"60 Minutes" says soldiers are sitting ducks

By David Talbot
Published November 1, 2004 11:16AM (UTC)
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CBS had its wings clipped by the Bush-Cheney machine after its National Guard memo fiasco. But on the final Sunday before the election, 60 Minutes was back in action with a hard-hitting piece on how poorly equipped many U.S. soldiers are in Iraq. The Steve Kroft-narrated piece, which was produced by the excellent Leslie Cockburn, showed how soldiers -- particularly from National Guard and reserve units -- are sent into harms way in trucks jerryrigged with plywood and sandbags instead of proper armor, and often lack field radios and even bullets. Soldiers call the vehicles "cardboard coffins, the mother of an Oregon National Guardsman told Kroft.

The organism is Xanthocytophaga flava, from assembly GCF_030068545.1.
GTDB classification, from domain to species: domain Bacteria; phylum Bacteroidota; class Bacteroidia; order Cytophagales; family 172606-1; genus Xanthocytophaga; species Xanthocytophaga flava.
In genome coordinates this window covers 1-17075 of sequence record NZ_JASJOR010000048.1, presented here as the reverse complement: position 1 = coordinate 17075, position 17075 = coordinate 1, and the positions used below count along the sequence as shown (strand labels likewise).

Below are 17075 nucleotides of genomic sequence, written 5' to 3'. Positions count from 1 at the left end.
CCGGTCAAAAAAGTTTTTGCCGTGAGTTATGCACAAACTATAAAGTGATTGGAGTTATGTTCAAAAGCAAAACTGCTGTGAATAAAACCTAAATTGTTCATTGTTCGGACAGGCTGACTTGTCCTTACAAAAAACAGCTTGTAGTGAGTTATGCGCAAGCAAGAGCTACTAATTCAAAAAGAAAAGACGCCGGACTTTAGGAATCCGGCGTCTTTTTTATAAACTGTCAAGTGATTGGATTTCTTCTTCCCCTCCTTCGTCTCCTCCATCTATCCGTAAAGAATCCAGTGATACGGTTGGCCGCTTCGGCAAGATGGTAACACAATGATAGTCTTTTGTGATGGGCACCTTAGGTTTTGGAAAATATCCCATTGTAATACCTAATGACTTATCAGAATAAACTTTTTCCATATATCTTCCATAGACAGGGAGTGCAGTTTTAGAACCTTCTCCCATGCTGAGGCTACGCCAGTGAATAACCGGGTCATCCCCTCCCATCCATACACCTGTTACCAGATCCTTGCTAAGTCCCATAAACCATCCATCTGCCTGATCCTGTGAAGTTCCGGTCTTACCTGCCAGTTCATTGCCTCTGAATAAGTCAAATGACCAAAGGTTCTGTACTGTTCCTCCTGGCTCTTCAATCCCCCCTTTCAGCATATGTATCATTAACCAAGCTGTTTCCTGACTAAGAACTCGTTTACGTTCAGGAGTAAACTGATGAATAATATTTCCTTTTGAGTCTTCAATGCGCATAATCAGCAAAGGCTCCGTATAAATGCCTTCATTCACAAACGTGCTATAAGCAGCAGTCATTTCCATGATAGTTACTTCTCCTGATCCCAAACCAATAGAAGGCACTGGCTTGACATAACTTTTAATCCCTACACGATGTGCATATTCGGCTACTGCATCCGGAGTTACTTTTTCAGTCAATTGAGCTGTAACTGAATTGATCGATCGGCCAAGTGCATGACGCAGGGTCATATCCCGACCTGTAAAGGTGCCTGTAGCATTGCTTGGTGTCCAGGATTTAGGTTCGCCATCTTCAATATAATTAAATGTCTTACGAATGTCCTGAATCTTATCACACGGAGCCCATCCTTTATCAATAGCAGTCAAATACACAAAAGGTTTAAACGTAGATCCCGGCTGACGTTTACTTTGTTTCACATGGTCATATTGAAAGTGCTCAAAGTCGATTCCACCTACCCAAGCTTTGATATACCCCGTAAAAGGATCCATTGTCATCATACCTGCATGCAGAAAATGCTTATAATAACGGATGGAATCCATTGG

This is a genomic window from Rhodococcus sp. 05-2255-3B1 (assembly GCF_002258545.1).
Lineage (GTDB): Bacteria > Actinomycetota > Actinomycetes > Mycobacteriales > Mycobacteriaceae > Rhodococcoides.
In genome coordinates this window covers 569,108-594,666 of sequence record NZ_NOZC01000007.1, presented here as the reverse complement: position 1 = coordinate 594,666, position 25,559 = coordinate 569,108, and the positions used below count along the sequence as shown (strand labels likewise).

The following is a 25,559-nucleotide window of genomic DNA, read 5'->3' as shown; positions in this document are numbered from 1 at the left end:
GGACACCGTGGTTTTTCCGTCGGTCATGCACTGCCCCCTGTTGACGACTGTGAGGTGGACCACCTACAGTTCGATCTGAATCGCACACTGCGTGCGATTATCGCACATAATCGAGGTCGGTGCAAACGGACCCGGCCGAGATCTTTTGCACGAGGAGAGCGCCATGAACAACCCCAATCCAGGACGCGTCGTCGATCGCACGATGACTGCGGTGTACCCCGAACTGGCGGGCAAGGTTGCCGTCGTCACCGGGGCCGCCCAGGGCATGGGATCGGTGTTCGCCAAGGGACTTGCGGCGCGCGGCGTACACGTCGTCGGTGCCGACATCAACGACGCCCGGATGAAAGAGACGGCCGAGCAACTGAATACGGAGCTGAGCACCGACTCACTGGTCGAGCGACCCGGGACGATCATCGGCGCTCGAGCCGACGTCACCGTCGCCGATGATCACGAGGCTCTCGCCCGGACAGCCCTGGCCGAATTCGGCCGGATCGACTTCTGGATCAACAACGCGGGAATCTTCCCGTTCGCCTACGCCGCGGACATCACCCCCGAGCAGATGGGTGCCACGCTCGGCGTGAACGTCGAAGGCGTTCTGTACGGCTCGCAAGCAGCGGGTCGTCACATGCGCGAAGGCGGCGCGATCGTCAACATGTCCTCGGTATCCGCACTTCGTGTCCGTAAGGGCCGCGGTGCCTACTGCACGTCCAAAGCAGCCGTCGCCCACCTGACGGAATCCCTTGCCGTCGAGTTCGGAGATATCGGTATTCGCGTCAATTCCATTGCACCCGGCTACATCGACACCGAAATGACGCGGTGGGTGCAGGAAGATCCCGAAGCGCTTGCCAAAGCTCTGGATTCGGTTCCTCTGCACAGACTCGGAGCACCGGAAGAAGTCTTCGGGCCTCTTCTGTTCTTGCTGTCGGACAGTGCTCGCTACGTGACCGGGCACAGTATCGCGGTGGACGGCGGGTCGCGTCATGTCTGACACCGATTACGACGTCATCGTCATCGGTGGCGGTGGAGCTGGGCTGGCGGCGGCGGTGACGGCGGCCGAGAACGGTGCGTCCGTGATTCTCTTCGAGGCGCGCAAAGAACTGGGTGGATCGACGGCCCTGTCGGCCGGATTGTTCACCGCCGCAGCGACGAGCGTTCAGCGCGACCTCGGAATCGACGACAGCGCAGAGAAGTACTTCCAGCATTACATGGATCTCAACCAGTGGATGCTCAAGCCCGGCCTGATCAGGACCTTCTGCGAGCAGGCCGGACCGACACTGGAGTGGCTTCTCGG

The 60 Minutes report echoed a a charge often made by Kerry on the campaign trail about the families of U.S. soldiers desperately buying body armor on the Internet to protect their ill-equipped loved ones in Iraq.

If the American people needed any more evidence of Bush administration incompetence in Iraq, 60 Minutes delivered it. And if the White House needed any more reason to loathe CBS News, they just got it.

David Talbot

David Talbot, the founder of Salon, is the author of New York Times bestsellers like "Brothers," "The Devil's Chessboard," and "Season of the Witch." His most recent book is "Between Heaven and Hell: The Story of My Stroke."

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